A bad day word: Chinese idiom 哀声叹气

If you’re a sports fan, think about the day that your team lost big in the arena. If you’re a student, think about the day you failed an important exam. If you have a job, think about the day your boss unfairly blamed everything on you. Those are the bad days, you felt depressed and sighed a lot. You held your head low and lost your spirit.

That is exactly the picture that a Chinese idiom 哀声叹气 (āi shēng tàn qì) describes. Literally it means “moan and sigh in despair”. It is used to describe the depressed and low status of people.

You’ll see how I use it in the three aforementioned situations in the following examples:


    tā yīnwèi Déguó duì zàishì jiè bēi shū le bǐsài, yī zhěngtiān dōu āi shēng tànqì de.

    他因为德国队在世界杯输了比赛, 一整天都哀声叹气的.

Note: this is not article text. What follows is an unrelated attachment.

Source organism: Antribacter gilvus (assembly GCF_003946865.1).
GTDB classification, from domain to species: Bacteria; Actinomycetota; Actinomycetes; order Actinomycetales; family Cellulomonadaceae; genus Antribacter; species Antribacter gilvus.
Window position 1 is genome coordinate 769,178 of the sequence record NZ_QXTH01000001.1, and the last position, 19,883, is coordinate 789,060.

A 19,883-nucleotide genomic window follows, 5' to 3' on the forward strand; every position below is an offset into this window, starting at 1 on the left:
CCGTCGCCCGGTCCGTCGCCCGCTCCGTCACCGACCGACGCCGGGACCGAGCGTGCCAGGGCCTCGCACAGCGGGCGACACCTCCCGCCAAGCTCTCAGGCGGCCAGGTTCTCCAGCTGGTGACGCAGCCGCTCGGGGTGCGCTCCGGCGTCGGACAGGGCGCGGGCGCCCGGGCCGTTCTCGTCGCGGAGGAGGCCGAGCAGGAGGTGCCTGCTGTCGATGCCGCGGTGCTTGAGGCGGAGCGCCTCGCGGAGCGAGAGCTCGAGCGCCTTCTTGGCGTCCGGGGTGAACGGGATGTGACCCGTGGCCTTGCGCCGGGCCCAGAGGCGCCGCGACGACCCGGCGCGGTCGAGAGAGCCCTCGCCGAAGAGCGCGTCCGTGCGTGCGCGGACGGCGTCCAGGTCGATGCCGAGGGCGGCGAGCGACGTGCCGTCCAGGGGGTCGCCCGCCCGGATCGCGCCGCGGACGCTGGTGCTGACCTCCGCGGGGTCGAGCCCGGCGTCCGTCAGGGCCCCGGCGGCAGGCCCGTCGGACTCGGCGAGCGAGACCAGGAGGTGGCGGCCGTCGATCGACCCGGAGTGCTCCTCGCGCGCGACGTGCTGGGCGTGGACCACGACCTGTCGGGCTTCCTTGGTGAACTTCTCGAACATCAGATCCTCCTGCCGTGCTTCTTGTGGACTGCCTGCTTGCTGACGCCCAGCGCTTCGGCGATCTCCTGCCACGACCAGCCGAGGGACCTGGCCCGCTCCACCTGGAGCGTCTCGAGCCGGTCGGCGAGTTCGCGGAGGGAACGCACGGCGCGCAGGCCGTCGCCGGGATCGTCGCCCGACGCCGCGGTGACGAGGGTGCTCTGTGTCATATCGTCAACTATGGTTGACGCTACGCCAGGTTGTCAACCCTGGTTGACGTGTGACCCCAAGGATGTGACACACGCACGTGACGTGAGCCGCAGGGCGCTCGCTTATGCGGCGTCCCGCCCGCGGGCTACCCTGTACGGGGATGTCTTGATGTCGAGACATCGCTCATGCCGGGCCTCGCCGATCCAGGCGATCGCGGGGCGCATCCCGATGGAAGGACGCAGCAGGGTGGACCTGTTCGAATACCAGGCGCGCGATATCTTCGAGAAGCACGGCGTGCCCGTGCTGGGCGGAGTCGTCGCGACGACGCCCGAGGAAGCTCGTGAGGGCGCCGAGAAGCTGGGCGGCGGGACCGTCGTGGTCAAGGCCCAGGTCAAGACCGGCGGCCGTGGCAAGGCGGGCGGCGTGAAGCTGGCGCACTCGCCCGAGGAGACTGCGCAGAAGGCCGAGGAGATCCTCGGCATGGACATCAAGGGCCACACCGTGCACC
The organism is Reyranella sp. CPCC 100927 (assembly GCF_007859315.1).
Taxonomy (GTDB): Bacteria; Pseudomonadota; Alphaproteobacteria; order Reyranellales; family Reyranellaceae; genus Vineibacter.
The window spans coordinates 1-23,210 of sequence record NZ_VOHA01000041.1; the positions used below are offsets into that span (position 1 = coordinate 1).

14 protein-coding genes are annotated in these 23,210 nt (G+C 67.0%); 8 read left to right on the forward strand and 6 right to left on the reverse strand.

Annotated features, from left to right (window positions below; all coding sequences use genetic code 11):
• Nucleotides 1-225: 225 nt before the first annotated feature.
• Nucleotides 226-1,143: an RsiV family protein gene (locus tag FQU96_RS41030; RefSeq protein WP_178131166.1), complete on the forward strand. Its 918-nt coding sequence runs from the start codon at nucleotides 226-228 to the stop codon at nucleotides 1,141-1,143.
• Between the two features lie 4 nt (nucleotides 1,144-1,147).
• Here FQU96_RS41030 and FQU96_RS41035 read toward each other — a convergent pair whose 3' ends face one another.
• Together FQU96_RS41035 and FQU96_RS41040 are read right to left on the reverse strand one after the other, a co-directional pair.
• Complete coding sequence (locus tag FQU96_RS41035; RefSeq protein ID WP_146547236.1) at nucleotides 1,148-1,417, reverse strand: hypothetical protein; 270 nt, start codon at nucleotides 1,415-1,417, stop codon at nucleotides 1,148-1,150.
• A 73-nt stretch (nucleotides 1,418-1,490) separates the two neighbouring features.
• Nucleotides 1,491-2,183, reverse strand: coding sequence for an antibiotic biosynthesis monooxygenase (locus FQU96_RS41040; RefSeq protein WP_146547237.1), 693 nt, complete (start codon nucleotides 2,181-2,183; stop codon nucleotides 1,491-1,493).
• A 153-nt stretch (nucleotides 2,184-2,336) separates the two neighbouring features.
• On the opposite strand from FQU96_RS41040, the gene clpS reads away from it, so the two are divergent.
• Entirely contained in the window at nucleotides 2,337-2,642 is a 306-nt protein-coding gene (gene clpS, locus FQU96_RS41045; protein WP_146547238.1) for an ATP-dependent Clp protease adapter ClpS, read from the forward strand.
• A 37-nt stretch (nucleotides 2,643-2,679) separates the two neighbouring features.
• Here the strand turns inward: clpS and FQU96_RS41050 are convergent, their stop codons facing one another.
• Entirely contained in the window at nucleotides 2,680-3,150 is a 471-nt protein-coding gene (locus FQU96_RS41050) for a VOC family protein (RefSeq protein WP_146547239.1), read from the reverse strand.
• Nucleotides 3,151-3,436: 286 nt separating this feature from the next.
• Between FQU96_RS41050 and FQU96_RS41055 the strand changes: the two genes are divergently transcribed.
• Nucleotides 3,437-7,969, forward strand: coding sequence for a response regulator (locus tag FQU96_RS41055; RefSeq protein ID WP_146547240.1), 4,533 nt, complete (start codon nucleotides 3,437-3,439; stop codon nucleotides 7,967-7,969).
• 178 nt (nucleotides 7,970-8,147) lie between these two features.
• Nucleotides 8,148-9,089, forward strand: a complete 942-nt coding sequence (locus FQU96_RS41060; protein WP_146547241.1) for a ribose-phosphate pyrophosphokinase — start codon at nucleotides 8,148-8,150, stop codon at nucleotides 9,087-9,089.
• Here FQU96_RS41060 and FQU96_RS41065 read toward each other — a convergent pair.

He was all depressed that day because Germany lost in the world cup.
    1. ai-sheng-tan-qi-e1


    xiǎo sūn āi shēng tànqì dì shuō: ” āi! wǒ de Zhōngwén kǎoshì méiyǒu jígé…”

    小孙哀声叹气地说: “哎! 我的中文考试没有及格…”

    I was all depressed the whole day since I failed my Chinese exam.
    2. ai-sheng-tan-qi-e2


Can you use this expression in your own Chinese conversation as well? Go tell your friend a story that you did 哀声叹气. Or you can tell me in the comment area …

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